“Law and Liberation.”
From the rise of the Black Lives Matter movement now comes the rise of Law for Black Lives, a collective of lawyers, law students, jailhouse lawyers, and other legal workers in support of the latest iteration of the black freedom movement. It couldn’t come at a better time, for times of social movements need all the legal assistance it can muster.
For those who oppose that system of white supremacy and rampant negrophobia are often targeted by that same system for special punching. Perhaps the most renowned black lawyer in U.S. history, Charles Hamilton Houston, who trained through Thurgood Marshall in the law, taught his students a lawyer’s either a social engineer or he’s a parasite on society.
Today, of course, he’d say she. Marshall, Houston’s star pupil who later went on to become the nation’s first black Supreme court justice, would recount one of his law professor’s most potent lessons: “There’s no law on our side? Let’s make some.” I carry these words to L4BL: let’s make some. But I hasten to add this lesson from a jailhouse lawyer. The law is a tool that the state often used for repression.
Where are the lawyers challenging unjust and unconstitutional laws like Clinton’s Antiterrorism and Effective Death Penalty Act, known as AEDPA, or the Prison Litigation Reform Act? These so-called laws were designed to enshrine injustice in statute. The gay rights movement forced the fall of DOMA, the patently unconstitutional defense of Marriage Act. It’s time for the black freedom movement to force the fall of AEDPA and PRA, acts based on lies and injustice which have contributed to mass incarceration.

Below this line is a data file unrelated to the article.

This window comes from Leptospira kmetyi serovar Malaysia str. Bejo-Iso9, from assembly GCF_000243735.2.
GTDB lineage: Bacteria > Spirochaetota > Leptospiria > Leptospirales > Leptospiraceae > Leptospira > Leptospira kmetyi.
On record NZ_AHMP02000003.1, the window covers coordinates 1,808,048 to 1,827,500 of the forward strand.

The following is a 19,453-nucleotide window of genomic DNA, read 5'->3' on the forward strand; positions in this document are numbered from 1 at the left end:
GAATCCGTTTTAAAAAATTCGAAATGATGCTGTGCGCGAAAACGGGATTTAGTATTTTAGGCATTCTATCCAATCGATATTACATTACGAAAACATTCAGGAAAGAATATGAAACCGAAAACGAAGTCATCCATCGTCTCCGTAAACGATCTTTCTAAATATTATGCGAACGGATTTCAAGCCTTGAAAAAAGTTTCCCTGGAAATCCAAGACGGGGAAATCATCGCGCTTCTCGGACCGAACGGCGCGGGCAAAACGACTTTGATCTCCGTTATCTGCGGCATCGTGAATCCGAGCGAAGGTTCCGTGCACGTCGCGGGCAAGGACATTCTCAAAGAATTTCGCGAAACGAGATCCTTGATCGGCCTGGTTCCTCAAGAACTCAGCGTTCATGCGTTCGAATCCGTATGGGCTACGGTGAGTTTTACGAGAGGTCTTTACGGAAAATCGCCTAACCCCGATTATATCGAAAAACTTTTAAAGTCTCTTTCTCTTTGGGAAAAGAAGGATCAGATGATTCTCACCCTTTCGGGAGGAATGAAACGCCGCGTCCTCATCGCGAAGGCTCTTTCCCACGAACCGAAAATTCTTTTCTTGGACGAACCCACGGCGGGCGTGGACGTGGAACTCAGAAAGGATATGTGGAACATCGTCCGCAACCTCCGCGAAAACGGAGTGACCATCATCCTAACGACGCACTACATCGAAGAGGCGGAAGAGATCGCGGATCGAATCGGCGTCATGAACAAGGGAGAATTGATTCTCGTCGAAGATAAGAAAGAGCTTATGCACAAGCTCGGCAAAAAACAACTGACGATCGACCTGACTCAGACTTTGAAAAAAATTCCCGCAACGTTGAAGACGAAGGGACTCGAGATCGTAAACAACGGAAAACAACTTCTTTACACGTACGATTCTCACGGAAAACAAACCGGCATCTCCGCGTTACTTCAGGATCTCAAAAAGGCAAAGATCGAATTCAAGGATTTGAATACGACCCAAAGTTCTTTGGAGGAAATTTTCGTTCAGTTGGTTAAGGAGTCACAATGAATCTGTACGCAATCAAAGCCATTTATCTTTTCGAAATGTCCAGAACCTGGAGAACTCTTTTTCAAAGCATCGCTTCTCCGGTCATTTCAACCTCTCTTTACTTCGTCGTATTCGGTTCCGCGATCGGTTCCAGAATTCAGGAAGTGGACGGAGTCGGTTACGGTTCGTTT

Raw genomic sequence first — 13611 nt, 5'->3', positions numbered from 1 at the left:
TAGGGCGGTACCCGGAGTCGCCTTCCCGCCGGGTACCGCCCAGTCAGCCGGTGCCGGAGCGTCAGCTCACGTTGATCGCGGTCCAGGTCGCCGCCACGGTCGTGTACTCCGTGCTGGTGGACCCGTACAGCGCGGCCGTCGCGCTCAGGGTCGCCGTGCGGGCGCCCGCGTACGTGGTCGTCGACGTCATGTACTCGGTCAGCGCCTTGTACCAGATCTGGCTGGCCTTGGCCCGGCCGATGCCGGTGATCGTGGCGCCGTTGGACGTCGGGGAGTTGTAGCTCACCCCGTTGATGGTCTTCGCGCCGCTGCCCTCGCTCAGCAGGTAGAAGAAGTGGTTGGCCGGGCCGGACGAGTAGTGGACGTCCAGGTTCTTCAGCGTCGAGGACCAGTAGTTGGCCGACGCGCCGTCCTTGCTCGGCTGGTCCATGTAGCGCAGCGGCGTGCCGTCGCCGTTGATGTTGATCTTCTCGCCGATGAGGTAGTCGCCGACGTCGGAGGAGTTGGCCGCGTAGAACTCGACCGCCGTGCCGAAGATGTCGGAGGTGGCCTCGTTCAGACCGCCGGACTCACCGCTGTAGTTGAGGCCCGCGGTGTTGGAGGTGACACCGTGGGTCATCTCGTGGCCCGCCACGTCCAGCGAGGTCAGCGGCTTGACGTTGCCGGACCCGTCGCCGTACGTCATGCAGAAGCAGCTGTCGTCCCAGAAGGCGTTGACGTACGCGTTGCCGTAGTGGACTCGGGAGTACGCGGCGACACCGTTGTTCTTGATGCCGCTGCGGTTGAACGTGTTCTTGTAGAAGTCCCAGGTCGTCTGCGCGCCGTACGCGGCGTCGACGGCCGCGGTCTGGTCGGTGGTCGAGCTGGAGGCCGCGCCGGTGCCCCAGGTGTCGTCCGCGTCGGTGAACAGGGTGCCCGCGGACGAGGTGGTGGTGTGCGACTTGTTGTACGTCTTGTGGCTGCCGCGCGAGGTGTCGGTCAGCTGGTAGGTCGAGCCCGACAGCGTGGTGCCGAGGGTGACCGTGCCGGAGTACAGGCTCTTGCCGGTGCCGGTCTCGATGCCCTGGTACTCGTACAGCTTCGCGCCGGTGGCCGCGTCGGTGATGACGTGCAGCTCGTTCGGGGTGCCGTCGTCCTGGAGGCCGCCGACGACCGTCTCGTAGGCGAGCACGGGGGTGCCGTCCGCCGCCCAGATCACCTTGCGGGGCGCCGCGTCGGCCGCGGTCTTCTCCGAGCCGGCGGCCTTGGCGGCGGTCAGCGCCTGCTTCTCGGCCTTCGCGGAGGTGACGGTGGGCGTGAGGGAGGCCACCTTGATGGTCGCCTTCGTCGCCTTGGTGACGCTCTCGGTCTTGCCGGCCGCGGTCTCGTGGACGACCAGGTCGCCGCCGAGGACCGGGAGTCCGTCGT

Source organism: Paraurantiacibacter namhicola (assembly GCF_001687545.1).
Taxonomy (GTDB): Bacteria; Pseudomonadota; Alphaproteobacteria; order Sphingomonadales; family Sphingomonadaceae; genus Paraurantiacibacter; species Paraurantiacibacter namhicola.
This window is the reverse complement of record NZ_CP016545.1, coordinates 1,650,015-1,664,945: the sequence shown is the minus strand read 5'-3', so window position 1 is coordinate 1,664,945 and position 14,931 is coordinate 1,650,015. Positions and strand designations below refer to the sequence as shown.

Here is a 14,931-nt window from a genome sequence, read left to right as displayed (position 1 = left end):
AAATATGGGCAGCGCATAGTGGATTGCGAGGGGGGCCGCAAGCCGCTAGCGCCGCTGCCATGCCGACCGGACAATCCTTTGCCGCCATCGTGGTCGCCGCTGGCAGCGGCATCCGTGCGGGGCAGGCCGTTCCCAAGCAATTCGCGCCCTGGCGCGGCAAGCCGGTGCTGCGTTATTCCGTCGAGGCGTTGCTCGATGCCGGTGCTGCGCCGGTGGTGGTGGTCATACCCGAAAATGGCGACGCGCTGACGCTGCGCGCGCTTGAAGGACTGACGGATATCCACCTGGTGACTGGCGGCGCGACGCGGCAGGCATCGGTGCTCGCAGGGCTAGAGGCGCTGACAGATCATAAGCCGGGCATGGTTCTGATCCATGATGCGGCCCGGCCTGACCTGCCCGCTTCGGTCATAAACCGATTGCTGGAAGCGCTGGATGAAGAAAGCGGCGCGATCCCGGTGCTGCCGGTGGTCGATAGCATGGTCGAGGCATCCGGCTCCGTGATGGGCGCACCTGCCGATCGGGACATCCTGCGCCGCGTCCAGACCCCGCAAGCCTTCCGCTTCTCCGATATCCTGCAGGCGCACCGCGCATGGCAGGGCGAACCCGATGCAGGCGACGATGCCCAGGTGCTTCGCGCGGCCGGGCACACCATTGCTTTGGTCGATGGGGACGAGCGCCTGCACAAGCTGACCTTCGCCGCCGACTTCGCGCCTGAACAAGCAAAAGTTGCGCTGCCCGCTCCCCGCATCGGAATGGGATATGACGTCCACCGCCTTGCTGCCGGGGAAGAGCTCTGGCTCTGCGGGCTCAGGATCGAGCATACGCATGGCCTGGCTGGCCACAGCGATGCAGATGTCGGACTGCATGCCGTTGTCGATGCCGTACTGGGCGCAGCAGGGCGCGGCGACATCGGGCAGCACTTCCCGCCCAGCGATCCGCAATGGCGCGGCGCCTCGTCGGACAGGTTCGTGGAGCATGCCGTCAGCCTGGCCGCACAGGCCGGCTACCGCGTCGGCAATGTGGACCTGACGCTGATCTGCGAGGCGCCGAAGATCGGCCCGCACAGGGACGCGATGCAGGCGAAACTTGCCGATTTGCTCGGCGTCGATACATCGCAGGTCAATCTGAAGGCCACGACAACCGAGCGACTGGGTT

I’ve quoted a preeminent law professor. Now, let me quote an outlaw, revolutionary naturalist. John Africa of the MOVE organization, a man bombed by the government on May 13th, 1985 in Philadelphia. This is what John Africa taught MOVE members. Just because it’s legal don’t make it right.
Remember? The Holocaust was legal. Slavery, one of the greatest crimes against humanity, was legal. The mass internment of Japanese Americans, according to the U.S. Supreme Court’s Korematsu decision, was legal. All of this was legal, but was it right?
Through L4BL, let’s fight for what’s right, for freedom, not mass incarceration, for justice, not repression, because black lives matter? All black lives matter. On the move, long live John Africa. All power to the people.
From imprisoned nation, this is Mumia Abu-Jamal.
These commentaries are recorded by Noelle Hanrahan of Prison Radio.